How comforting for the family of Jean Charles de Menezes, to know that while no one from the police will be charged for shooting him in the head, they will face action from the Health and Safety Executive. So maybe one day the family will be informed the police are to be charged, not with manslaughter but with using loud weapons while not wearing ear muffs. Because regularly shooting people without adequate ear protection could lead in later life to tinnitus, or even in severe cases partial deafness.
You would think a body called the Health and Safety Executive would take a dim view of shooting innocent people through the head. At the very least I imagine there's a film they show office workers, that goes:
To ensure a safe working environment, always remember the three Fs.
1: Flex. Loose wires must be tucked away where no one can trip over them.
2: Furniture. Chairs left in the middle of the room were responsible for over 150 office injuries in Britain last year alone!
3: Firing a series of bullets at point-blank range into the temple of someone you've targeted as a result of staggering incompetence. This can be dangerous, requiring the victim to spend a lengthy spell off work, resulting in more stress all round for everyone!!
The reason this case is down to Health and Safety is that the Crown Prosecution Service has decided there is insufficient evidence to prosecute anyone in the police force. And you can see how it would be a challenge even for Inspector Morse to find any leads in this case. He'd grumble, "I'm baffled by this one, Lewis. Only 30 or 40 witnesses saw the police shoot him, and no weapon was in evidence except a series of police guns, fired by the police, who then issued a pack of lies to cover up their mistake, through police statements and police spokesmen. My hunch is the culprit is the Milk Marketing Board."
The police defence revolves around the assertion that they believed De Menezes was going to blow up the Tube station, so they had no choice but to shoot him. But don't they bother checking? The bloke was a Brazilian electrician, as far removed from al-Qa'ida as possible. They'd have been nearer if they'd shot Sir Stanley Matthews.
And they can't have been certain he was a suicide bomber at first, because they watched him get on a bus and go to Stockwell. So they only became convinced he was a terrorist when he got on the Underground. Their thinking seems to have been "Terrorists blow themselves up on the Underground, and he's got on the Underground. Well that's too much of a coincidence, he must be a bomber."
Or maybe, like in Forest Gate, they were acting on a tip-off. In which case this is the future of murder. No longer do prospective murderers have to spend months preparing alibis and faking documents like in an episode of Columbo. Now you just ring up the police and say, "There's a bloke called Dave with long blond hair who works in the off licence and he's planning to blow up Tower Bridge," and by night time he'll be wasted, or at least someone will, probably a bald woman in the pet shop who they thought was Dave by mistake.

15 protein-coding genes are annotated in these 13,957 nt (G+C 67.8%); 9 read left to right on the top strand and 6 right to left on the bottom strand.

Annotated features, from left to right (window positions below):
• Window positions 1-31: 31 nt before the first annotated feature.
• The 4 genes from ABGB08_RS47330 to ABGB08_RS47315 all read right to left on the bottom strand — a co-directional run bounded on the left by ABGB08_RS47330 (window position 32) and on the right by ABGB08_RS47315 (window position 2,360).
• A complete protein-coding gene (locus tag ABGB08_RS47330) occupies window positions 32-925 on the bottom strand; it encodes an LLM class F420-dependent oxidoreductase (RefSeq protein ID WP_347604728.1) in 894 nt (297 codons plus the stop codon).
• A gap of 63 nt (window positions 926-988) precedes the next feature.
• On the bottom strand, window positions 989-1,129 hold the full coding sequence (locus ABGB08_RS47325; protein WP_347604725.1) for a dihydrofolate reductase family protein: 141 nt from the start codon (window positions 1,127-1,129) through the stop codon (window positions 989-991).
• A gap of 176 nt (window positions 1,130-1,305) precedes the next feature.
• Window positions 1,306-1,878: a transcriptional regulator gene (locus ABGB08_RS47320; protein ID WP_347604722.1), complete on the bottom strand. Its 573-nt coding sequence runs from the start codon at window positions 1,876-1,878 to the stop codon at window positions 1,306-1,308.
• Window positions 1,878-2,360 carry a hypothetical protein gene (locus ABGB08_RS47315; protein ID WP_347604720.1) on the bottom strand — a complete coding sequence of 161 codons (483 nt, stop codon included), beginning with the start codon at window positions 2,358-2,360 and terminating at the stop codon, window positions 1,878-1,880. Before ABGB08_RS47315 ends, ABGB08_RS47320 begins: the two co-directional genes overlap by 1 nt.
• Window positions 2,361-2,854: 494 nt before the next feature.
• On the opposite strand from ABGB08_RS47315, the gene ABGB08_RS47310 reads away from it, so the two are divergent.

After the announcement, a spokesman for the police was on London News, saying the officers responded to the news they wouldn't be charged "with dignity but without jubilation". Naively I assumed he meant this was because they were deeply sorry about the event, but instead he said it was because they would have to live with the fact they were accused at all "for the rest of their lives", and this "would affect their home life".
Isn't that always the bugger when you shoot someone through the head? And for the police in this case it's even worse than normal, because as well as having to live with shooting someone, they've also got to live with having made up stories about De Menezes wearing a big jacket and vaulting over the barriers as well. And as if that isn't enough, now they've got to live with having got away with it. Their home life will be in tatters.
And then we were told that mistakes like this are understandable in today's new unprecedented lethal climate. This is a common line now from the police and the Government, that "today's terrorists are far more dangerous than the IRA". They seem on the verge of saying "At least the IRA were gentlemen. They would smile and say 'I'd like a pound of your finest Semtex please', because whatever else, they had manners, not like today's lot."
Maybe this explains why so many of the IRA blew themselves up with their own bombs. A team would plant a device, then they'd all stand by the doorway saying "After you," "No, after you," and they'd never get out of the place before it went off.
The conclusion seems to be we're now in such a state of danger from terrorists, that the only way to be safe is to shoot people who are nothing to do with terrorists. Which is why the Health and Safety Executive will probably decide there's insufficient evidence to bring any health and safety charges. But the case will be dealt with - by a football referee. And if he decides the police were offside, the family of Jean Charles de Menezes can rest assured they'll be offered a free kick. Then they can all get on with their lives.Reuse content